This tool is part of the Citrus Resource

Citrus Diseases

 

Huanglongbing (HLB)

 

Scientific name

 

[Bacterium] Candidatus Liberibacter spp.

Candidatus Liberibacter asiaticus (Asian form)

Candidatus Liberibacter africanus (African form)

Candidatus Liberibacter americanus (American form)

Other common names

 

Greening, yellow shoot, yellow dragon

Disease cycle

 

Huanglongbing (HLB) is presumptively caused by a phloem limited bacteria. In citrus there are three forms of concern, the Asian, African and American forms. The Asian form of HLB expresses symptoms in both cool and warm conditions. The African form of HLB expresses symptoms only in cool conditions (20-250 C, 68-770 F). Both isolates can be vectored by the Asian citrus psyllid Diaphorina citri (Kuwayana) and by the psyllid Trioza erytreae (Del Guercio). The American form was identified in Brazil in 2004 and is transmitted by D. citri there.

HLB can be graft transmitted but transmission rates are variable because of irregular distribution of bacteria within the host plant. Seed transmission may be possible but studies are not yet conclusive and if it occurs it is only at very low levels and the disease does not seem to persist beyond early seedling stages. The most important method of disease spread occurs by the two species of psyllids that serve as vectors. HLB can be acquired by both nymphs and adults, which can maintain and transmit the disease throughout their 3- to 4-month lifespan. HLB is systemic and has an incubation period of three months to multiple years before symptoms are visible.

Symptoms

 

Leaf - although symptoms differ according to citrus variety, common symptoms may be described. The most characteristic symptom of HLB is a blotchy mottle. This mottling is distinct from nutrient deficiency in that HLB induced mottling usually crosses the veins and is asymmetrically displayed on the leaf blade. Mottling is most frequently found on newly mature hardened-off leaves but fades with leaf age. The blotchy mottle will be visible on both sides of the leaf and have multiple hues of yellow and green. Dark green areas can sometimes be reduced to small circular dark green dots that contrast with the light yellow/green background. This symptom is referred to as green islands and had been occasionally observed on sweet orange. In addition to blotchy mottle, infected leaves may be thicker and leathery and have raised corky veins. It is common to observe foliar symptoms that resemble nutrient deficiency similar to zinc patterned deficiency. A tree affected by HLB may exhibit yellow shoots and or deficiency symptoms that are on one or many branches randomly arranged in the canopy. This contrasts with a true nutrition deficiency that is exhibited uniformly throughout the canopy. On severely infected branches leaves may form "rabbit ears" that are small upright shoots with compressed internodes.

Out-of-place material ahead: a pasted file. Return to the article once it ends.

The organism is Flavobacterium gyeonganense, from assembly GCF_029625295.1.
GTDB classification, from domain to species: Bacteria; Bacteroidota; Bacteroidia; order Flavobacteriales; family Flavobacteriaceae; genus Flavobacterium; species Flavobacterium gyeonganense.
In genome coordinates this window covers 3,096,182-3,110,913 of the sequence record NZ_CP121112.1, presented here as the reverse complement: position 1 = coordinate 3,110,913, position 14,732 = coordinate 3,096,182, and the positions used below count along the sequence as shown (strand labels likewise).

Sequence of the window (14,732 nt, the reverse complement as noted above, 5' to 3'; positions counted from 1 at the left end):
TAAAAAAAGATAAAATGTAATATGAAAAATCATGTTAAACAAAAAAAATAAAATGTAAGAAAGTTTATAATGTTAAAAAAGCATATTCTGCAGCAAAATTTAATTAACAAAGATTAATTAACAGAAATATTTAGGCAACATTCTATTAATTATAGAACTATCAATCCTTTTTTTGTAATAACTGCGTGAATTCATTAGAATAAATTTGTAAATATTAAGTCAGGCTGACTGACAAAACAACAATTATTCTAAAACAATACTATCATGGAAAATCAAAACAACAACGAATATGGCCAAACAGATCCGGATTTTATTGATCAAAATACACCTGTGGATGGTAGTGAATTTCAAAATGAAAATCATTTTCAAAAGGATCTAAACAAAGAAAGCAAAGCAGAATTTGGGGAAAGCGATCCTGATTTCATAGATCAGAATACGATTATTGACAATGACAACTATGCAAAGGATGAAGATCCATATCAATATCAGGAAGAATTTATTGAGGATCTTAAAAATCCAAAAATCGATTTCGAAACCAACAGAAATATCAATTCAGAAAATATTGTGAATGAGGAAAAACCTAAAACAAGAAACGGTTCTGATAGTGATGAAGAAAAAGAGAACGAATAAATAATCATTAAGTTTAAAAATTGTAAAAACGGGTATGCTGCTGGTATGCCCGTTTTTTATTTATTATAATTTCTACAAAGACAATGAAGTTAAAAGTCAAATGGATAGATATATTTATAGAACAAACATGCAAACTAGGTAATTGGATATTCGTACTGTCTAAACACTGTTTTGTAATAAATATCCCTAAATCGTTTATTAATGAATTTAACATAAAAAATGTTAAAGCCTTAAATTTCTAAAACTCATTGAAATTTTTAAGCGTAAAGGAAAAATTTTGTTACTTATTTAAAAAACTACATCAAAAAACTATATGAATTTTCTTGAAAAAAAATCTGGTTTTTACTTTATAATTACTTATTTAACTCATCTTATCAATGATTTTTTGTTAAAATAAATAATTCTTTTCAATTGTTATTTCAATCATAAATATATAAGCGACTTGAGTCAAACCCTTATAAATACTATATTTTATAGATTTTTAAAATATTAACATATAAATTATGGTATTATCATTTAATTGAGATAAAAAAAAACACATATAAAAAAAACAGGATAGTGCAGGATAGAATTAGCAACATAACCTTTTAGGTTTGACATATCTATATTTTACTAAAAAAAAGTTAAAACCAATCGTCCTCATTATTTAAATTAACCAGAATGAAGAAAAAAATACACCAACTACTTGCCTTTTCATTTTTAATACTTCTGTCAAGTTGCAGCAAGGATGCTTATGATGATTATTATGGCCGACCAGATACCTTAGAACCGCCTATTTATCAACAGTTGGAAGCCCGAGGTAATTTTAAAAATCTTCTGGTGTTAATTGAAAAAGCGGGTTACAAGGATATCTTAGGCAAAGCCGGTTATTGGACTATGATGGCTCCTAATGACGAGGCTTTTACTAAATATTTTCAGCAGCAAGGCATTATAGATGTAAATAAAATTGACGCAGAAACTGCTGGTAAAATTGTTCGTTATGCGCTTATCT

Fruit - fruit may be small and lopsided. Cut fruit may have a curved axis and the vascular columella can be stained orange-brown. Seed abortion is also common. Fruit may ripen backwards with the stylar end remaining green as the fruit colors. The fruit symptoms with major economic impact are the reduction in fruit size, premature fruit drop, low content of soluble acids in the juice and a bitter or salty taste of the juice

Whole tree - the irregular distribution of symptoms on the tree corresponds with the irregular distribution of the bacteria in the tree. On severely infected trees, foliage may be sparse with the top third of the canopy being thin. Eventually the tree may go into a complete decline, collapse, and die. Trees with a prolonged infection appear stunted when compared to healthy trees.

Regulatory information

 

The most current regulatory information can be found at:

Regulation documents

Quarantine map

Host range

 

HLB can infect all citrus cultivars and hybrids and some relatives. Other Genera in the Rutaceae that can harbor HLB include: Atalantia, Balsamocitrus, Calodendrum, Clausena (Wampi), Fortunella (Kumquat), Microcitrus, Murraya (orange-jessamine), Poncirus (trifoliate-orange), Severinia (Chinese box-orange), Swinglea, Toddalia and Triphasia (trifoliate limeberry).

Distribution

 

The Asian form is found in Asia, the Middle East, South America, Central America, The Caribbean and the Southeast United States.

The African form is found in Africa and the Middle East.

The American form is found only in Brazil.

 

Citrus Diseases
March, 2013
idtools.org